Please be assured that the health and wellbeing of our students and staff remain our key priority and will inform all our decision-making in response to this latest guidance.

Thank you for your continuing support at this challenging time,


Professor Karen Cox | Vice-Chancellor and President

Professor Karen Cox

Vice-Chancellor’s update – 5 November 2020

The news at the weekend that we were entering into a second period of lockdown meant most of us have spent the week preparing for how we are going to manage it both at work and at home. Many of you have, once again, gone the extra mile to enable the University to respond to the current situation. My greatest thanks go to you for this continuing effort.

I also wanted to thank all those who have worked hard to support the delivery of O4S during this time. We have now reached a major milestone in this significant change programme with new structures in place across the organisation and a new leadership team now in place.

I know, at times, this has been challenging and it has taken a huge amount of effort to get to this point. However, I am confident that the changes we have made are the right ones and the Divisions will play a major part of our future success.

Our focus will now turn to supporting Divisions and wider teams as they come together, ensuring that they have what they need to work well together. This will take time and I know there is still a lot more we need to do – both to manage this ongoing transition period and continue to simplify how we work together.

Staff in the professional services still have a considerable amount of work to do as teams come together, and I would ask that colleagues are mindful of this, particularly over the next few weeks.

Finally, I would like to pay tribute to those colleagues who have left us under KVSS, and I know there are others who are due to leave shortly. Thank you for everything you have done to support the University, it is hugely appreciated and you will be greatly missed.

My very best wishes go to you and your families,


Professor Karen Cox | Vice-Chancellor and President

Professor Karen Cox

Vice-Chancellor’s update – 21 October 2020

As Black History Month reaches its third week, I am pleased to be able to welcome Professor Sir Hilary Beckles, Vice Chancellor of the University of the West Indies, who will give this year’s Annual Race Equality Lecture via Teams Live on Thursday this week. Please do join us if you can. Sir Hilary has a global reputation for his work on social justice and minority empowerment and his lecture, British Universities as Architects of Slavery and Violent Colonialism: Undoing the Harm, will be challenging and thought-provoking. My thanks go to members of the BAME Staff Network for organising this event.

We continue to work on improving the representation of progression and success of Black, Asian and Minority Ethnic (BAME) staff and students at our University and, earlier this year, signed up as a member of the Race Equality Charter. We know we have more to do and are currently finalising a programme of work which will underpin the changes that we need to make. We will update you on this shortly. My thanks to Professor Georgina Randsley de Moura for progressing this work.

You will no doubt be aware that, over recent weeks, cases of Covid-19 in a number of areas in the country have increased significantly and that, as a result, universities in these areas are having to introduce changes to their teaching arrangements.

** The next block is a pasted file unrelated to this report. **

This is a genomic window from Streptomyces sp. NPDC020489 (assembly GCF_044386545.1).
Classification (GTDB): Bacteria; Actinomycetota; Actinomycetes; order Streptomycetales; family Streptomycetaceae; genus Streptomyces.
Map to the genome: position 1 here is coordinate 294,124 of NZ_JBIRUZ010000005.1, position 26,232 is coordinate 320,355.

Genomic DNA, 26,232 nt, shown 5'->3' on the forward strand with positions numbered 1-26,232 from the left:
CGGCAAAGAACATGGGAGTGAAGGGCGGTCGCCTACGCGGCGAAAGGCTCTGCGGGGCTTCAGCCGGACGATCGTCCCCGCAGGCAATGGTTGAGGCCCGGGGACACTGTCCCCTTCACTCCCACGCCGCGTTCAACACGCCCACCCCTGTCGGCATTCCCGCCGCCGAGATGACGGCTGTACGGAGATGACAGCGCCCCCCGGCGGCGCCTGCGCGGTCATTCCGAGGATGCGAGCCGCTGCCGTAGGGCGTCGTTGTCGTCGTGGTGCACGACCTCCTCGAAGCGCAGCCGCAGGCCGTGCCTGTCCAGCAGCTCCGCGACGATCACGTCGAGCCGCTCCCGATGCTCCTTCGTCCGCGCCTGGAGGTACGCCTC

Here at Kent, as our weekly summary of current confirmed cases show, on Monday we had 26 students who have reported as testing positive for Covid-19 and no members of staff. These figures represent an increase on previous weeks. However, these numbers remain comparatively low and the local health protection team have advised that we are taking all appropriate steps at this point.

However, we recognise there is no room for complacency and so we continue to prepare for any changes we may have to make to our own teaching arrangements if we are required to do so. These changes will be in line with the Government’s ‘four tiers of restriction’, which outlines specific changes that universities are expected to introduce if circumstances require it. We will continue to keep you informed.

My very best wishes go to you and your families,


Professor Karen Cox | Vice-Chancellor and President

Vice-Chancellor’s update – 14 October 2020

Earlier this week, the Prime Minister announced a new three-tier system to ‘simplify and standardise’ coronavirus lockdown across England.  The new system will see different parts of the country placed in one of three categories dependent on rates of infection.  At present, Canterbury and Medway are still seeing comparatively low rates, and at this point are in the lowest tier of restrictions. I would like to thank all staff and students in our community, who are all contributing to keeping each other safe by continuing to follow guidance on hand-washing, face coverings and keeping social distance. To date, the number of positive cases among our staff and students continues to be low.

We continue to operate in accordance with Government guidelines, combined with Health and Safety advice and support from the local Health Protection teams in Kent and Medway and to deliver a mix of face-to-face and online activities for our students. This approach, of course, varies from programme to programme, colleagues are keeping all of this activity under review and will make adjustments to ensure the safety and wellbeing of both staff and students. We have a range of support in place for both staff and students and will continue to respond to concerns as they arise.  As I mentioned last week, plans are being are being put in place across the University to enable us to respond to any changes we might be required to make in the delivery of our core activities. We will continue to update our Covid webpages on a regular basis.